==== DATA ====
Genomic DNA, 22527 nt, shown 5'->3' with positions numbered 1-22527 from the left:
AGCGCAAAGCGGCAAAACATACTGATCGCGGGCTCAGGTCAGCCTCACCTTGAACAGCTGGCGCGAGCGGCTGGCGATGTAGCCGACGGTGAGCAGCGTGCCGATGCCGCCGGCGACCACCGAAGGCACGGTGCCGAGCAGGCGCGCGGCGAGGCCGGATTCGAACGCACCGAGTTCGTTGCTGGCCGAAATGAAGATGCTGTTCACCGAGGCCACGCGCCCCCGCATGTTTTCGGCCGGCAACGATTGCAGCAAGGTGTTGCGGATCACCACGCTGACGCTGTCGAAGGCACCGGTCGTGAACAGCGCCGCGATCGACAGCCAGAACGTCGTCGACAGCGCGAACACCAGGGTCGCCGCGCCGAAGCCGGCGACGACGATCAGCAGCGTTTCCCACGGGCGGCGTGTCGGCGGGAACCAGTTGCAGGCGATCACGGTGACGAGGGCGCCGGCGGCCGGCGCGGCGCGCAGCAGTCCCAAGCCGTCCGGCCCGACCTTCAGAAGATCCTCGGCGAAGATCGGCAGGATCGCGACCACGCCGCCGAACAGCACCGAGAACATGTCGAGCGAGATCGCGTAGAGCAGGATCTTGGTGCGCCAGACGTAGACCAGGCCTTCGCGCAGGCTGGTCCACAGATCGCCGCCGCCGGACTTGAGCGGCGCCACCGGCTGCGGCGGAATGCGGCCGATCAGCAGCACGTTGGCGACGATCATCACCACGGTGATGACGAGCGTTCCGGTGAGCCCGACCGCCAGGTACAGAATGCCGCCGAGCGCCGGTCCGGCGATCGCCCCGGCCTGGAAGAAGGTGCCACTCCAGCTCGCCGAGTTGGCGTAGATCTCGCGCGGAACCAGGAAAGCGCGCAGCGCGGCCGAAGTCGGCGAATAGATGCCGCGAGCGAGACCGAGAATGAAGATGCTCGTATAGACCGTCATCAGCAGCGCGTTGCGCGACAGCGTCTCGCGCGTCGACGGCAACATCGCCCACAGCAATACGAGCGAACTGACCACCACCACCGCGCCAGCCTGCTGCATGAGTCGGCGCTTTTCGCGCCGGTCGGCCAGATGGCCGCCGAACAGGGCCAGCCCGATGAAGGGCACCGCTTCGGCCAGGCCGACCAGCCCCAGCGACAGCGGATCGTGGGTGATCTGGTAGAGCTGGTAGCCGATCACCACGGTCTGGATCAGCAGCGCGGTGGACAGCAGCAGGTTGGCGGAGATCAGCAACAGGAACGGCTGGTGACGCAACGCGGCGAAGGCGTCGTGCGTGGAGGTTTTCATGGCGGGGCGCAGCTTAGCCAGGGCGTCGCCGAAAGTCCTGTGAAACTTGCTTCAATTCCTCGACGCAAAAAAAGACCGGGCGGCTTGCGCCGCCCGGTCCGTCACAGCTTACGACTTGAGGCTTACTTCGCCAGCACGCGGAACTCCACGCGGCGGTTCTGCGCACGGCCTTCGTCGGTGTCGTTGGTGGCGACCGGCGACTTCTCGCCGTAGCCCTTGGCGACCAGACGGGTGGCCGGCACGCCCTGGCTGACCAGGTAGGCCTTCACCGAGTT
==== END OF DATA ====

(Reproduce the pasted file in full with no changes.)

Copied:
Genomic DNA, 22527 nt, shown 5'->3' with positions numbered 1-22527 from the left:
AGCGCAAAGCGGCAAAACATACTGATCGCGGGCTCAGGTCAGCCTCACCTTGAACAGCTGGCGCGAGCGGCTGGCGATGTAGCCGACGGTGAGCAGCGTGCCGATGCCGCCGGCGACCACCGAAGGCACGGTGCCGAGCAGGCGCGCGGCGAGGCCGGATTCGAACGCACCGAGTTCGTTGCTGGCCGAAATGAAGATGCTGTTCACCGAGGCCACGCGCCCCCGCATGTTTTCGGCCGGCAACGATTGCAGCAAGGTGTTGCGGATCACCACGCTGACGCTGTCGAAGGCACCGGTCGTGAACAGCGCCGCGATCGACAGCCAGAACGTCGTCGACAGCGCGAACACCAGGGTCGCCGCGCCGAAGCCGGCGACGACGATCAGCAGCGTTTCCCACGGGCGGCGTGTCGGCGGGAACCAGTTGCAGGCGATCACGGTGACGAGGGCGCCGGCGGCCGGCGCGGCGCGCAGCAGTCCCAAGCCGTCCGGCCCGACCTTCAGAAGATCCTCGGCGAAGATCGGCAGGATCGCGACCACGCCGCCGAACAGCACCGAGAACATGTCGAGCGAGATCGCGTAGAGCAGGATCTTGGTGCGCCAGACGTAGACCAGGCCTTCGCGCAGGCTGGTCCACAGATCGCCGCCGCCGGACTTGAGCGGCGCCACCGGCTGCGGCGGAATGCGGCCGATCAGCAGCACGTTGGCGACGATCATCACCACGGTGATGACGAGCGTTCCGGTGAGCCCGACCGCCAGGTACAGAATGCCGCCGAGCGCCGGTCCGGCGATCGCCCCGGCCTGGAAGAAGGTGCCACTCCAGCTCGCCGAGTTGGCGTAGATCTCGCGCGGAACCAGGAAAGCGCGCAGCGCGGCCGAAGTCGGCGAATAGATGCCGCGAGCGAGACCGAGAATGAAGATGCTCGTATAGACCGTCATCAGCAGCGCGTTGCGCGACAGCGTCTCGCGCGTCGACGGCAACATCGCCCACAGCAATACGAGCGAACTGACCACCACCACCGCGCCAGCCTGCTGCATGAGTCGGCGCTTTTCGCGCCGGTCGGCCAGATGGCCGCCGAACAGGGCCAGCCCGATGAAGGGCACCGCTTCGGCCAGGCCGACCAGCCCCAGCGACAGCGGATCGTGGGTGATCTGGTAGAGCTGGTAGCCGATCACCACGGTCTGGATCAGCAGCGCGGTGGACAGCAGCAGGTTGGCGGAGATCAGCAACAGGAACGGCTGGTGACGCAACGCGGCGAAGGCGTCGTGCGTGGAGGTTTTCATGGCGGGGCGCAGCTTAGCCAGGGCGTCGCCGAAAGTCCTGTGAAACTTGCTTCAATTCCTCGACGCAAAAAAAGACCGGGCGGCTTGCGCCGCCCGGTCCGTCACAGCTTACGACTTGAGGCTTACTTCGCCAGCACGCGGAACTCCACGCGGCGGTTCTGCGCACGGCCTTCGTCGGTGTCGTTGGTGGCGACCGGCGACTTCTCGCCGTAGCCCTTGGCGACCAGACGGGTGGCCGGCACGCCCTGGCTGACCAGGTAGGCCTTCACCGAGTT